My internet provider seems to disconnect open-but-inactive sockets; including my
ssh sessions into my server. I have therefore found some low-tech solutions that not only resolves the issue, but dramatically improve my
ssh sessions in general.
First of all, make sure
tmux is installed, e.g
apt-get install -y tmux, next make sure
tmux launches automatically during
ssh sessions by adding this to your
1if [[ -n "$PS1" ]] && [[ -z "$TMUX" ]] && [[ -n "$SSH_CONNECTION" ]]; then 2 tmux attach-session -t ssh_tmux || tmux new-session -s ssh_tmux 3fi
Since we always attempt to re-enter the tmux session named
ssh_tmux, if you want to resume where you left off, you can simply close the terminal tab once you're done. If you want to start a fresh tmux session each time, then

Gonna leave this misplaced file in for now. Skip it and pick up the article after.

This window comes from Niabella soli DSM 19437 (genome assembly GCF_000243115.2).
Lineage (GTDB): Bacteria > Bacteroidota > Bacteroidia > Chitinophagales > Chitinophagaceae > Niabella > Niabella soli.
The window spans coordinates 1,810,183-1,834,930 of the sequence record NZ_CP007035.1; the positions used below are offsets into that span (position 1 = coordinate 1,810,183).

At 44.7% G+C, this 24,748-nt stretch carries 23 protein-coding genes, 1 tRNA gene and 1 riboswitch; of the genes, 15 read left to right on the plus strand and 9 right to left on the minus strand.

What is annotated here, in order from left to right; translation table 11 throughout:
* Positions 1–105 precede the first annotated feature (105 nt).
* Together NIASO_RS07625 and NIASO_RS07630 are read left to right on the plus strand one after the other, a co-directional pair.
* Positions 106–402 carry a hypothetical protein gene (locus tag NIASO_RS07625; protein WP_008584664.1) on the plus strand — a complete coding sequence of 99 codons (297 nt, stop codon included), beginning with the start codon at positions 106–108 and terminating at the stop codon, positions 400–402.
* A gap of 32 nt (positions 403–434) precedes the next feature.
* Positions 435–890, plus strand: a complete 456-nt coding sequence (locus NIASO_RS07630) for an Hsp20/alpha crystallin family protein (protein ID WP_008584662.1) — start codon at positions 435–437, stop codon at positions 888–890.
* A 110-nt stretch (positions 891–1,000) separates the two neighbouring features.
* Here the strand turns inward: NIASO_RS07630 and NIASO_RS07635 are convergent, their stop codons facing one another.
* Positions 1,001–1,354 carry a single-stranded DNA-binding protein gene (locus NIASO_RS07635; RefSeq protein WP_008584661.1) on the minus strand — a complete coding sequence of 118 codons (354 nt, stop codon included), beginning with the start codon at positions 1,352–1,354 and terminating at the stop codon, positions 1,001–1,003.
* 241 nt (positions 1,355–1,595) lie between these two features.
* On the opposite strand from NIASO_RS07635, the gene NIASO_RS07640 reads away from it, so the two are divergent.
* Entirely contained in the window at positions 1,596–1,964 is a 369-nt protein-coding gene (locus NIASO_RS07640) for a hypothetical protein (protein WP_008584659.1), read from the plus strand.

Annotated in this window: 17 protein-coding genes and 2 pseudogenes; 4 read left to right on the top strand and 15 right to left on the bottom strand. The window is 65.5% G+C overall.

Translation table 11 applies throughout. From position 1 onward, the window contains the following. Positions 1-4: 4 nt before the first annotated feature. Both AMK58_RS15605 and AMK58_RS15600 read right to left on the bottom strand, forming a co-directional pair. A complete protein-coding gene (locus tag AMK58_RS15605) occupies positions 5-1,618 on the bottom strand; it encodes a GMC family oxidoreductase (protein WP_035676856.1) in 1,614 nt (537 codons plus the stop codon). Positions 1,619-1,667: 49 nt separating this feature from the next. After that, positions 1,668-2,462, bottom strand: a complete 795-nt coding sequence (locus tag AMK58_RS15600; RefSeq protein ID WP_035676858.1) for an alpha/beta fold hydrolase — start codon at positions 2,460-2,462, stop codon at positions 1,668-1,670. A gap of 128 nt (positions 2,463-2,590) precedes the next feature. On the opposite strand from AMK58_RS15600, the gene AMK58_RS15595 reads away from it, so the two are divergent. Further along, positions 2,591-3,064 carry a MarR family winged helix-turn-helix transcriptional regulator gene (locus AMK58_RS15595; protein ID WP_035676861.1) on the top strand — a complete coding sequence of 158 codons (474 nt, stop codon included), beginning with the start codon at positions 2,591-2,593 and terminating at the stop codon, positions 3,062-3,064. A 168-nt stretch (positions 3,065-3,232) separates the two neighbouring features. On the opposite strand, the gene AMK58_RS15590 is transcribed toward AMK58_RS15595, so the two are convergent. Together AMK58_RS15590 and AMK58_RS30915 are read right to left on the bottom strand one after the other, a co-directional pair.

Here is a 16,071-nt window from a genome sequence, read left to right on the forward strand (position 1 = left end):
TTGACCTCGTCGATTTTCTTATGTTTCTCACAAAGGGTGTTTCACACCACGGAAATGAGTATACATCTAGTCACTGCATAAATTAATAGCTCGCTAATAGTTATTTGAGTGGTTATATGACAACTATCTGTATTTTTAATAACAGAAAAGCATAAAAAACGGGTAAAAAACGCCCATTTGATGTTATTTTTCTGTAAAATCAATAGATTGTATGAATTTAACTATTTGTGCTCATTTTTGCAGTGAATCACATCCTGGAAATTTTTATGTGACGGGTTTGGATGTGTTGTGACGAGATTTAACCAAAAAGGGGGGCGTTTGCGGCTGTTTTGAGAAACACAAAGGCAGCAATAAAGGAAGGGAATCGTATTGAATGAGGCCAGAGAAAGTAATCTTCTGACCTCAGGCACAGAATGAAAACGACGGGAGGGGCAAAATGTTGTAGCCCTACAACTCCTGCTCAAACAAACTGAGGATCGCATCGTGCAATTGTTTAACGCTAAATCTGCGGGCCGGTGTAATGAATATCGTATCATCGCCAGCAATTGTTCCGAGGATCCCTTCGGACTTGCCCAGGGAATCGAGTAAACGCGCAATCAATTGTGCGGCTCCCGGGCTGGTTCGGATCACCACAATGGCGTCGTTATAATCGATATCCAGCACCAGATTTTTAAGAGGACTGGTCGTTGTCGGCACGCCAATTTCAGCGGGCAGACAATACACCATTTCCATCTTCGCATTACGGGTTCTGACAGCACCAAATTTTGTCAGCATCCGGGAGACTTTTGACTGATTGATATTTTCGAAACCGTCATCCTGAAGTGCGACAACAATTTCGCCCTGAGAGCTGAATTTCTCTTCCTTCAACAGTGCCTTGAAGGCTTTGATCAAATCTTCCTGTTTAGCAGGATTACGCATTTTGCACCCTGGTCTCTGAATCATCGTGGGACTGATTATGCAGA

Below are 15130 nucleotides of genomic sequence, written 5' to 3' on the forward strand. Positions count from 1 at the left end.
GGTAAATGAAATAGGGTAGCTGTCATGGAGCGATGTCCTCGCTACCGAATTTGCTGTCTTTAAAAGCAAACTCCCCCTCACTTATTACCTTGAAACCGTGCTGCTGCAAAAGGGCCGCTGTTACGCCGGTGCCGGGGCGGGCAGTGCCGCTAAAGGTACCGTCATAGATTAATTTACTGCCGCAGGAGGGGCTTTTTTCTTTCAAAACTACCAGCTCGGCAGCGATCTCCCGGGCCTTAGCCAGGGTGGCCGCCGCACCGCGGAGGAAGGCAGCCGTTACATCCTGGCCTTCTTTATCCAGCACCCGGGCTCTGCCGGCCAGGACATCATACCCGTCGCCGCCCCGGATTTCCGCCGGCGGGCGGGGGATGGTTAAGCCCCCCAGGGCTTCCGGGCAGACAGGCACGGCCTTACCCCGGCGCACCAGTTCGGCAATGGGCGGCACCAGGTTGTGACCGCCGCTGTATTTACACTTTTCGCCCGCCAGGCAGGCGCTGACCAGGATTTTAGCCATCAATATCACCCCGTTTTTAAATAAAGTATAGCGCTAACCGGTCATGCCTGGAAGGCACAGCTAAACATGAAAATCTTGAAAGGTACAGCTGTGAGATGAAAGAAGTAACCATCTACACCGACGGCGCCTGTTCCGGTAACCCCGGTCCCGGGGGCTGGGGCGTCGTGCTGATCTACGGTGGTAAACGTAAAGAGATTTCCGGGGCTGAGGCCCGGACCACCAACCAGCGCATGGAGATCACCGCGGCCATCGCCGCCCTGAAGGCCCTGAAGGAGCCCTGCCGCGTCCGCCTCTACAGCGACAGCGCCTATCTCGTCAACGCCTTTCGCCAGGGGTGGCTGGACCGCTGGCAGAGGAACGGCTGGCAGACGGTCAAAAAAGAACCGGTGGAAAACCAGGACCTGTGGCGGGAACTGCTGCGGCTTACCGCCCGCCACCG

ctrl d out of your tmux session before exiting your
Secondly, add this to
1set -g status-right %H:%M:%S 2set -g status-interval 1
This adds seconds to the tmux digital clock at the bottom right, and updates the clock every second, which drum roll keeps sending data down the SSH session every second, and prevents your internet provider from terminating the session.
Another addition to this setup is mosh which is designed to provide stable
ssh sessions over slow connections.
Mosh makes it feel like i'm connected to a local
ssh session despite my server having a ping of over
300ms due to my geographical distance. The white line under the text represents the input that is still currently in transit. Reducing the typing latency down to 0ms makes typing over ssh sessions fun again.
As always, make sure you have configured your server, and localhost to automatically use your ssh keys, to never have to type an
ssh session password again.
To top it off, make sure you set an easy alias, to quickly jump into an
ssh session whenever required.
1alias s='mosh firstname.lastname@example.org'